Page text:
December 21, 2014

GUEST COLUMN: Why Vermont needs a farm bill now

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By Ted Brady and Bob Paquin

 

This fall, Congress has an important opportunity to create jobs and grow the economy by passing a long-term, comprehensive Food, Farm and Jobs Bill. The Vermont Congressional Delegation—Sen. Leahy, Sen. Sanders and Rep. Welch—are working hard to pass the Farm Bill because they know it affects every American, every day by providing a wide range of programs that strengthen our nation.

The Farm Bill is crucial to maintaining a strong agricultural sector and an abundant food supply that benefit all Americans. Over the past two years, producers have faced a multitude of disasters—from drought, to flooding, to blizzards. These events demonstrate how important the safety net is to keeping producers going strong. Under the 2008 Farm Bill, the Farm Service Agency was able to provide more than $12 million in disaster assistance in Vermont farmers using Farm Bill programs.

A new Food, Farm and Jobs Bill would provide a new dairy program supported by Vermont dairy farmers, a strong crop insurance program, reauthorize the now-expired disaster assistance programs, and provide retroactive assistance for livestock producers. By reforming the safety net to eliminate the direct payment program—which pays producers whether or not they are in need of assistance—the Food, Farm and Jobs Bill would also save billions of dollars in the next decade.

In addition, it would allow USDA to continue export promotion efforts that have led to the best five-year period in agricultural trade in American history, and provide FSA with the tools to extend additional farm credit in Vermont.

The Farm Bill is also a job creation bill that would empower USDA to partner with rural communities to grow, expand and support new businesses.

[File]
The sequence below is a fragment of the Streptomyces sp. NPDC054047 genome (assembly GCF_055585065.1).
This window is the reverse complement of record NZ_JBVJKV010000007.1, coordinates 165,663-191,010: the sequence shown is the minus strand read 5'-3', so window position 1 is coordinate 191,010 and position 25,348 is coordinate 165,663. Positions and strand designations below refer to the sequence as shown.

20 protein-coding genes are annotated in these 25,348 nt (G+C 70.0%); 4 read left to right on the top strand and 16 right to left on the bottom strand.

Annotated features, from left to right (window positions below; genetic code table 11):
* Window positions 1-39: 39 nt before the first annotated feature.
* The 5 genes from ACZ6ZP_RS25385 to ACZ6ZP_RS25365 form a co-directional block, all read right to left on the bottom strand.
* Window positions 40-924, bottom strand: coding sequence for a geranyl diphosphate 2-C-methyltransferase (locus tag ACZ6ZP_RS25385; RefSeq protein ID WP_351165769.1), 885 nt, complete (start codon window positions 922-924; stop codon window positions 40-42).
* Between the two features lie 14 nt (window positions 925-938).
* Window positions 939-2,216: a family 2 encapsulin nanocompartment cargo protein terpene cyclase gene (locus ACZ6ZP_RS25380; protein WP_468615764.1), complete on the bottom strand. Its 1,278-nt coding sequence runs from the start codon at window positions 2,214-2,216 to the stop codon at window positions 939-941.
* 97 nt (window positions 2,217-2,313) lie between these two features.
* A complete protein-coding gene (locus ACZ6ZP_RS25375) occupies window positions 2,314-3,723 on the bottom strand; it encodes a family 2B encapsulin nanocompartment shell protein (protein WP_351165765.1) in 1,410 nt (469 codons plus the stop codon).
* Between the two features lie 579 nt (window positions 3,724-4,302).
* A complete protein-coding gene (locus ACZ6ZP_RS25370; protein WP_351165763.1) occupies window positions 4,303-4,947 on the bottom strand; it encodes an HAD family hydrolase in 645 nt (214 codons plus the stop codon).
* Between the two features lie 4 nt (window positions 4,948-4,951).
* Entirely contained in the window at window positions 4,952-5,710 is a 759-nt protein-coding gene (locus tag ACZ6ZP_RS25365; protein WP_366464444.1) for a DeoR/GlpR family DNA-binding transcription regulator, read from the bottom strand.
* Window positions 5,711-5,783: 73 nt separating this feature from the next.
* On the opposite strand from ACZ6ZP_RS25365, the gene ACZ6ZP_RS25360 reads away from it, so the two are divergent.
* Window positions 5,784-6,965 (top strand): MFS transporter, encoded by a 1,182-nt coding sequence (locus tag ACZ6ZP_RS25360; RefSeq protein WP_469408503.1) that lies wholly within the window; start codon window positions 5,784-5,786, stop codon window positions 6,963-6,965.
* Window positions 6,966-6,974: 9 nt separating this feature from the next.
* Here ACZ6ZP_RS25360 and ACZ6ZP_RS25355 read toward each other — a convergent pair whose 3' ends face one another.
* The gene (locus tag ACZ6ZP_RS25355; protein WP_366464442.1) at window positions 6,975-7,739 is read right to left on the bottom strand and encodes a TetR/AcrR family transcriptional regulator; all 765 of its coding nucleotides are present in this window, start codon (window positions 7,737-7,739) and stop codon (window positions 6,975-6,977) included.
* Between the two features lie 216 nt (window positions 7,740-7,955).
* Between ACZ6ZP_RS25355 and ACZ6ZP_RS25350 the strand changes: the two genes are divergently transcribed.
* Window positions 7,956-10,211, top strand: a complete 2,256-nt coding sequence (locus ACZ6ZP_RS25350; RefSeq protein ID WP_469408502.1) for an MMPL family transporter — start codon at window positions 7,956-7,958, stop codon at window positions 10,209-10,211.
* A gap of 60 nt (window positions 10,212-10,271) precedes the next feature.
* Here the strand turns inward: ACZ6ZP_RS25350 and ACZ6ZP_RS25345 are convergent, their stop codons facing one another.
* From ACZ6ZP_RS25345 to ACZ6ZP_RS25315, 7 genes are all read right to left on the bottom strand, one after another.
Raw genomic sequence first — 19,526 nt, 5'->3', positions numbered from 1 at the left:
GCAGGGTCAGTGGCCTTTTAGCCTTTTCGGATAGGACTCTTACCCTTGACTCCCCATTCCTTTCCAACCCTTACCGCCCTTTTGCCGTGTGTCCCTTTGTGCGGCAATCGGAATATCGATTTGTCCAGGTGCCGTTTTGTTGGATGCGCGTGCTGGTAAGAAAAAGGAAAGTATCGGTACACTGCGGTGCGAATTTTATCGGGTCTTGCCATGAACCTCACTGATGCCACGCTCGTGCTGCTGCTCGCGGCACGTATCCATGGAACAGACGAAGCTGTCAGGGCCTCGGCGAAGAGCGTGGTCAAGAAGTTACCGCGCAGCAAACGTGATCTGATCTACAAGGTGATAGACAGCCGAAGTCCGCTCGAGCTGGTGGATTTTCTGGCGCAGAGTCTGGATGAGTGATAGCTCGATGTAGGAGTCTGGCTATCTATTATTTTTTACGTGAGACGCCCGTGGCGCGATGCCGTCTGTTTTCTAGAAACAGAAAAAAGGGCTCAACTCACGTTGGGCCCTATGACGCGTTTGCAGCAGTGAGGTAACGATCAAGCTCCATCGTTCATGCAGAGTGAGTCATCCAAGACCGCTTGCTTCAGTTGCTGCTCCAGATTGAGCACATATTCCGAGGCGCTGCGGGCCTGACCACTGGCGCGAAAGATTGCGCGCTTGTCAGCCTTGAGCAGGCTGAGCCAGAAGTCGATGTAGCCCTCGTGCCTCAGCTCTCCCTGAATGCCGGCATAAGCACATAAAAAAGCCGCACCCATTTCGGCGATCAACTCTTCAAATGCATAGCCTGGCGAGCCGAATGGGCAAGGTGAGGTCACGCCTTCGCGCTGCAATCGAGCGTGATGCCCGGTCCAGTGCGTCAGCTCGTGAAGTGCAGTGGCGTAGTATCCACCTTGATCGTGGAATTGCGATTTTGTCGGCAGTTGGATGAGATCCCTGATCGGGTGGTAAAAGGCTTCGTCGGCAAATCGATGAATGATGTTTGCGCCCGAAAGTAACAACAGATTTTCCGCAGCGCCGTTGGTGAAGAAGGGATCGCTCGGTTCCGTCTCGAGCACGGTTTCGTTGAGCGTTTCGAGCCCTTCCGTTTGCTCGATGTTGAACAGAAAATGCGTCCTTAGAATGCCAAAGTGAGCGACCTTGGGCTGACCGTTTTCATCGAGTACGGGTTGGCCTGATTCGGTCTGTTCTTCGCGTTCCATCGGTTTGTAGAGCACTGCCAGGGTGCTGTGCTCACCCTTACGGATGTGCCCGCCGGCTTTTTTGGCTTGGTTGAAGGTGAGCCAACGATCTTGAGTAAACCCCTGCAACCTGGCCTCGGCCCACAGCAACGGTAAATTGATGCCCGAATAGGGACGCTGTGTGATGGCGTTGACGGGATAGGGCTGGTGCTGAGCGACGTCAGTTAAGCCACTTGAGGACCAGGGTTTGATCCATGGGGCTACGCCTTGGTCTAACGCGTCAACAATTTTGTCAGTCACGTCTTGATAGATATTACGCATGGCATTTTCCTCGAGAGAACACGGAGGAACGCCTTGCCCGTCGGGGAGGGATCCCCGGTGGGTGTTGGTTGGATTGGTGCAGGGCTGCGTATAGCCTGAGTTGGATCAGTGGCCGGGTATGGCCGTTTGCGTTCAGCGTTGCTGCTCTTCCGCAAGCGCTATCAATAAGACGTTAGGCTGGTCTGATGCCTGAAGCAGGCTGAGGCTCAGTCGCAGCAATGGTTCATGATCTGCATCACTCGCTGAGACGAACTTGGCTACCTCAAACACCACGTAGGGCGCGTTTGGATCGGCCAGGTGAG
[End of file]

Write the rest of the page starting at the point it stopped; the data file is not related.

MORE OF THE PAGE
A new Food, Farm and Jobs Bill would help Main Street businesses grow and hire more, strengthen infrastructure in our small towns and provide new opportunities in bio-based product manufacturing and renewable energy. For example, in Vermont, USDA has provided more than $10.2 million since 2009 to help farmers, ranchers and rural businesses save energy through the Rural Energy for America Program. This and many other efforts could continue with a new Farm Bill.

A new Food, Farm and Jobs Bill would make important investments in nutrition programs that provide critical assistance to vulnerable Americans, including children, seniors, people with disabilities who are unable to work, and returning veterans. It would enable USDA to continue our work with more than 500,000 producers and landowners to conserve the soil and water. It would undertake new strategies to improve agricultural research, and it would ensure a safe food supply.

All of these efforts strengthen our nation. A new Food, Farm and Jobs Bill would continue the job growth we’ve seen in recent years and help grow the rural economy. That’s why President Obama has identified passage of a new Farm Bill as one of his top three legislative priorities this fall.

This is a prime opportunity to give America’s farmers, ranchers and producers the certainty they need about the next five years of U.S. farm policy, while investing in the rural communities that stand at the heart of our values. The Farm Bill has stood as a model of bipartisan consensus for decades. Leahy is a Farm Bill conferee as the most senior member of the Senate Agriculture Committee, and we applaud Vermont’s entire congressional delegation for working with both Democrats and Republicans to come to a compromise on this new Farm Bill and we look forward to Senate and House conferees reaching a consensus to move it forward as soon as possible. Doing so will enable USDA to continue investing in Vermont.

Ted Brady is the USDA rural development state director and Bob Paquin is the USDA Farm Service Agency state executive director.

 
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